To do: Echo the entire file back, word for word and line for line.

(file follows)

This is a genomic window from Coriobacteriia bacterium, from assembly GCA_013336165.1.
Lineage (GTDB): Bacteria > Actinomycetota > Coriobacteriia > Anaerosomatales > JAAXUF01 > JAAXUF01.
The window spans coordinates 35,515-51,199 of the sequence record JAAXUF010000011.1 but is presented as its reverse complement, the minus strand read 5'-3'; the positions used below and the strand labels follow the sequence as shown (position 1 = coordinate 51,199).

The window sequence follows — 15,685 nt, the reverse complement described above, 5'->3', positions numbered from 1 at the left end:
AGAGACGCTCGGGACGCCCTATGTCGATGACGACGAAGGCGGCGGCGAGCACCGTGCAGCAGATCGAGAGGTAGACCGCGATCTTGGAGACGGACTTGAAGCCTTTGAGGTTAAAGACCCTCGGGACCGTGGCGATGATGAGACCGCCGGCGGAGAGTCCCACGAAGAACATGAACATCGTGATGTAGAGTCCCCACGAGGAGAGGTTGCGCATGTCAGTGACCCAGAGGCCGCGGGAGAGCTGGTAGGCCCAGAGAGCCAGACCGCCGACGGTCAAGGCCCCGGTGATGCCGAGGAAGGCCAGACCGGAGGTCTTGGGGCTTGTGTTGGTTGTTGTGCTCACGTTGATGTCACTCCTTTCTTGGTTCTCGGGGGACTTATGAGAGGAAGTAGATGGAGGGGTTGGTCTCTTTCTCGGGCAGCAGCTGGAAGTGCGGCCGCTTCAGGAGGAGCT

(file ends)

This is a genomic window from Coriobacteriia bacterium, from assembly GCA_013336165.1.
Lineage (GTDB): Bacteria > Actinomycetota > Coriobacteriia > Anaerosomatales > JAAXUF01 > JAAXUF01.
The window spans coordinates 35,515-51,199 of the sequence record JAAXUF010000011.1 but is presented as its reverse complement, the minus strand read 5'-3'; the positions used below and the strand labels follow the sequence as shown (position 1 = coordinate 51,199).

The window sequence follows — 15,685 nt, the reverse complement described above, 5'->3', positions numbered from 1 at the left end:
AGAGACGCTCGGGACGCCCTATGTCGATGACGACGAAGGCGGCGGCGAGCACCGTGCAGCAGATCGAGAGGTAGACCGCGATCTTGGAGACGGACTTGAAGCCTTTGAGGTTAAAGACCCTCGGGACCGTGGCGATGATGAGACCGCCGGCGGAGAGTCCCACGAAGAACATGAACATCGTGATGTAGAGTCCCCACGAGGAGAGGTTGCGCATGTCAGTGACCCAGAGGCCGCGGGAGAGCTGGTAGGCCCAGAGAGCCAGACCGCCGACGGTCAAGGCCCCGGTGATGCCGAGGAAGGCCAGACCGGAGGTCTTGGGGCTTGTGTTGGTTGTTGTGCTCACGTTGATGTCACTCCTTTCTTGGTTCTCGGGGGACTTATGAGAGGAAGTAGATGGAGGGGTTGGTCTCTTTCTCGGGCAGCAGCTGGAAGTGCGGCCGCTTCAGGAGGAGCT